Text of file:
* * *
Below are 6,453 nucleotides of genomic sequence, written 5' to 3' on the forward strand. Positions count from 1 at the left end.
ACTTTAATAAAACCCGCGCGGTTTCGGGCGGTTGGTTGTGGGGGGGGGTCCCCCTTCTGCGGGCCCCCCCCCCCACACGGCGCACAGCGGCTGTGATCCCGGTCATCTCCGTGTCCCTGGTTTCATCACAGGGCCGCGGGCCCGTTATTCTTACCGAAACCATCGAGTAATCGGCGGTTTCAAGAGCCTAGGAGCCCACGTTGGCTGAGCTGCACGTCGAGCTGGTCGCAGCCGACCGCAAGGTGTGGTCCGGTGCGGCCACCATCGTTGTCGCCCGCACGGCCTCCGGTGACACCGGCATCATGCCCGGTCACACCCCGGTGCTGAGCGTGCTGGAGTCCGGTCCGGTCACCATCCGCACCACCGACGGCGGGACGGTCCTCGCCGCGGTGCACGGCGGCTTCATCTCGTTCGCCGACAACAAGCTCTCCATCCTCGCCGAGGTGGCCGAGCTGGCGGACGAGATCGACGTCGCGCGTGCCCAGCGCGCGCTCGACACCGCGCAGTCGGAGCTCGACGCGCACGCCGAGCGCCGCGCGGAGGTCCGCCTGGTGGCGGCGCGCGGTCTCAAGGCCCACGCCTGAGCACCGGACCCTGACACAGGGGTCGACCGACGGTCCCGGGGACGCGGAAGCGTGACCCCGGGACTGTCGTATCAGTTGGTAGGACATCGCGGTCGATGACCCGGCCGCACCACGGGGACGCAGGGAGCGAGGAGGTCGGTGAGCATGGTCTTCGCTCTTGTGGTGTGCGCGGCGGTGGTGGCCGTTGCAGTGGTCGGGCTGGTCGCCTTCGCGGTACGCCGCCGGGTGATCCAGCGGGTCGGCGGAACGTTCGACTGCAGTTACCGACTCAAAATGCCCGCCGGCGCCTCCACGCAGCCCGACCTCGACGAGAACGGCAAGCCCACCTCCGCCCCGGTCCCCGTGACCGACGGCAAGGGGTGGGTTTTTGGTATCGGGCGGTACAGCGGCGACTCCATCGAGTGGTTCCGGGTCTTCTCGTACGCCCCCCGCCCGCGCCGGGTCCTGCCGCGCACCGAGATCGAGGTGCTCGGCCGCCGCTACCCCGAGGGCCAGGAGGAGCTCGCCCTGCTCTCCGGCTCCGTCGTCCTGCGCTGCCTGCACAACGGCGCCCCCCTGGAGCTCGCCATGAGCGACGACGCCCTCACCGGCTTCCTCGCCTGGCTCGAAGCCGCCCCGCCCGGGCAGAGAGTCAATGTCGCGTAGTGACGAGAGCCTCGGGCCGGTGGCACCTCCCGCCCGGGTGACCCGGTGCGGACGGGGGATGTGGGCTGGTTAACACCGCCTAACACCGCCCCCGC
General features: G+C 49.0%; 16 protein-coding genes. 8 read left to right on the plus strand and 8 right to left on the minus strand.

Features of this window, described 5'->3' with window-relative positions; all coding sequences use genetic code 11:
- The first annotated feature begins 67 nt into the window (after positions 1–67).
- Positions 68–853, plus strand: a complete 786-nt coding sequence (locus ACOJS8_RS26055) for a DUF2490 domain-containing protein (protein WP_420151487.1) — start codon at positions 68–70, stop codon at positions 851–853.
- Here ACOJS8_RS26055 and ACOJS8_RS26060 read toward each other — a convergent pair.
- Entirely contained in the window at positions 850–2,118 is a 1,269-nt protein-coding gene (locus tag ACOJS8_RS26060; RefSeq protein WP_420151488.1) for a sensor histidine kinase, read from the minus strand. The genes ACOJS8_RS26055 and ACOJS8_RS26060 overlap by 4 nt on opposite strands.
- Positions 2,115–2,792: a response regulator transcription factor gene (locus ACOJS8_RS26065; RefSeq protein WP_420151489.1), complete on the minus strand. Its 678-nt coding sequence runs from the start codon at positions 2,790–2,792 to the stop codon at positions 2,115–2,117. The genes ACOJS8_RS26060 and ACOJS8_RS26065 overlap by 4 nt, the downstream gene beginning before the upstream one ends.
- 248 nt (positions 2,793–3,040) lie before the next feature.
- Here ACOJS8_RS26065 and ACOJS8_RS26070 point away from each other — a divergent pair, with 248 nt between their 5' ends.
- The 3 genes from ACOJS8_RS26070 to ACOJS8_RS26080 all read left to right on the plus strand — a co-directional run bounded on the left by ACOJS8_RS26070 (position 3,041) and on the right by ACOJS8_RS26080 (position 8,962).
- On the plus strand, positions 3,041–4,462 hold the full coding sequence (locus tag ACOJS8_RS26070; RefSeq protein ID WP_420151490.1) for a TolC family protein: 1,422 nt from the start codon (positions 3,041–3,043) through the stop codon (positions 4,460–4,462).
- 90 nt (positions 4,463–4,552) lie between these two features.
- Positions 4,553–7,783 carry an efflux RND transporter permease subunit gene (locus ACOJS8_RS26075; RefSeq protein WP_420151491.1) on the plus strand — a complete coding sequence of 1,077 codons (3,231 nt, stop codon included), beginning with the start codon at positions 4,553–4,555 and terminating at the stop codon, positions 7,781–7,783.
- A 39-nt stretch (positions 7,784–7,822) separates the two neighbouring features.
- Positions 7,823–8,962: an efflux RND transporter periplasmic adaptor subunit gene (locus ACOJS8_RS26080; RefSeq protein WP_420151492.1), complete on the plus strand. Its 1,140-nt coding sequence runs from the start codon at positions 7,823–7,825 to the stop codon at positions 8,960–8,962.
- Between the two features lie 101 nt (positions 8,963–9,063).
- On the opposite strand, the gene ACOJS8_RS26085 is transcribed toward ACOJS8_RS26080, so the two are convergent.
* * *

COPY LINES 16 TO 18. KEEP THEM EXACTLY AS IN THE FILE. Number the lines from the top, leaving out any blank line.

- A 39-nt stretch (positions 7,784–7,822) separates the two neighbouring features.
- Positions 7,823–8,962: an efflux RND transporter periplasmic adaptor subunit gene (locus ACOJS8_RS26080; RefSeq protein WP_420151492.1), complete on the plus strand. Its 1,140-nt coding sequence runs from the start codon at positions 7,823–7,825 to the stop codon at positions 8,960–8,962.
- Between the two features lie 101 nt (positions 8,963–9,063).